As you might expect, this year's St Andrew's day had particular resonance, especially for those whose passions were stirred by September's referendum. Getting in on the act, David Cameron made a surprisingly emotive speech, expressing how pleased he is that Scotland is still part of the union. It might, however, not be here to stay.
Scotland voted "No" on September 18. True, it was not the comfortably emphatic "No" predicted a year earlier, but it was still a "No" and at 53.80 per cent it was enough to allay the worries of Westminster, and make them wonder why a week earlier they had been so afraid.
Only a week after the result, as well as being overheard saying that the Queen had "purred down the line" over the Referendum result, David Cameron joked about suing the polling companies for his stomach ulcers. The message was clear: It was a worry which had now been allayed. Less than a week later it was all in the past.
The problem is, though, it isn’t all in the past, and Westminster’s complacency now the drama is over is quite dangerous. Before the Referendum I wrote about being on the fence, and about how sad I felt seeing my adopted country divided. I didn’t realise then how deep the divisions were, and how they would continue.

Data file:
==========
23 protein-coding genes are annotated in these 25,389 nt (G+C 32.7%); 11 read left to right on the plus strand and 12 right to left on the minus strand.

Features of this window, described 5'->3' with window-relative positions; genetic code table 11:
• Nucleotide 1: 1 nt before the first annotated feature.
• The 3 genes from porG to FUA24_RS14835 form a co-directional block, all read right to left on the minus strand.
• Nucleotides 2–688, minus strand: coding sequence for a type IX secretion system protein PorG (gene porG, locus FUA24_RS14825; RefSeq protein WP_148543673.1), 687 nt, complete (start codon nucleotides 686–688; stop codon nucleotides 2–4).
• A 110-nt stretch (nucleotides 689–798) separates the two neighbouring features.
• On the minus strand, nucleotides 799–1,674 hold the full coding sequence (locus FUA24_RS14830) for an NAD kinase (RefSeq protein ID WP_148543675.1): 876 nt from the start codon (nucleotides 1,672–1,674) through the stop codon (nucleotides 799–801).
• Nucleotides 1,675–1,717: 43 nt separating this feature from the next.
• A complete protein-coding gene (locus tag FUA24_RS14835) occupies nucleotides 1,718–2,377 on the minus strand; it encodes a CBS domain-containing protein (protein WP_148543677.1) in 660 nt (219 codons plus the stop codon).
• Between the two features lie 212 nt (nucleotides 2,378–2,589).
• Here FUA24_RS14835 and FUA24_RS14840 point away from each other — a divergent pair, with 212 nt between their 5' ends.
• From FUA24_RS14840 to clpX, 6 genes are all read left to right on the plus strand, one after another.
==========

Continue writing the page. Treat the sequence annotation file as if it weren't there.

On the morning of the September 19 I cried with fatigue. I hadn’t slept for three days and the adrenaline sustaining me suddenly disappeared. What set me off was a deflated ‘Yes’ balloon on the roadside (pictured above).
This weekend the 45+ (the name the "Yes" supporters have adopted reflecting the fact that 45 per cent voted Yes) held a rally outside the parliament. Many of them also cried on the morning of the referendum with the bitterness of defeat. One speaker at the rally told how his Grandmother cried when she saw David Cameron on TV saying that the question of Independence was decided for a generation. "I promised her then,’ he said ‘Grandma, it’s not over, it’s not going to be over."
Scotland's bragging rights
Scotland's bragging rights
1/19 Baby scans
Ian Donald, a Scottish physician, invented ultrasound while at the University of Glasgow in the 1950s which, of course, is of the utmost importance for baby scans